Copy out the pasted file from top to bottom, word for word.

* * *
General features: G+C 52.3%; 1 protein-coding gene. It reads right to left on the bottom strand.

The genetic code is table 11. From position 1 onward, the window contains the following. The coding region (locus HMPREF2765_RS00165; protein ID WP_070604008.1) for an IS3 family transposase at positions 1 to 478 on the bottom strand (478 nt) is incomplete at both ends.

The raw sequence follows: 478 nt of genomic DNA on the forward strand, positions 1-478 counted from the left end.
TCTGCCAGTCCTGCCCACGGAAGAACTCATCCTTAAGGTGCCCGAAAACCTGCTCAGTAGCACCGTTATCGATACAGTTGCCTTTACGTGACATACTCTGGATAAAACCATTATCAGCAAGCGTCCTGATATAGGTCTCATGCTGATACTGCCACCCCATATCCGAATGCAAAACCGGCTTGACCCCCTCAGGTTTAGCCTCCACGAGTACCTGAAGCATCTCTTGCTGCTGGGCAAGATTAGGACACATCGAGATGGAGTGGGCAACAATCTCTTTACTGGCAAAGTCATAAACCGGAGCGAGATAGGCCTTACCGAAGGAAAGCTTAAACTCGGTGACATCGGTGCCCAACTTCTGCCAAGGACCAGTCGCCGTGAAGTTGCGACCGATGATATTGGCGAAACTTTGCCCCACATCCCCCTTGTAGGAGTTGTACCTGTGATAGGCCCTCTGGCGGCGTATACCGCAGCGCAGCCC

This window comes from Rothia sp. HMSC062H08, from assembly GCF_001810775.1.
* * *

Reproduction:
General features: G+C 52.3%; 1 protein-coding gene. It reads right to left on the bottom strand.

The genetic code is table 11. From position 1 onward, the window contains the following. The coding region (locus HMPREF2765_RS00165; protein ID WP_070604008.1) for an IS3 family transposase at positions 1 to 478 on the bottom strand (478 nt) is incomplete at both ends.

The raw sequence follows: 478 nt of genomic DNA on the forward strand, positions 1-478 counted from the left end.
TCTGCCAGTCCTGCCCACGGAAGAACTCATCCTTAAGGTGCCCGAAAACCTGCTCAGTAGCACCGTTATCGATACAGTTGCCTTTACGTGACATACTCTGGATAAAACCATTATCAGCAAGCGTCCTGATATAGGTCTCATGCTGATACTGCCACCCCATATCCGAATGCAAAACCGGCTTGACCCCCTCAGGTTTAGCCTCCACGAGTACCTGAAGCATCTCTTGCTGCTGGGCAAGATTAGGACACATCGAGATGGAGTGGGCAACAATCTCTTTACTGGCAAAGTCATAAACCGGAGCGAGATAGGCCTTACCGAAGGAAAGCTTAAACTCGGTGACATCGGTGCCCAACTTCTGCCAAGGACCAGTCGCCGTGAAGTTGCGACCGATGATATTGGCGAAACTTTGCCCCACATCCCCCTTGTAGGAGTTGTACCTGTGATAGGCCCTCTGGCGGCGTATACCGCAGCGCAGCCC

This window comes from Rothia sp. HMSC062H08, from assembly GCF_001810775.1.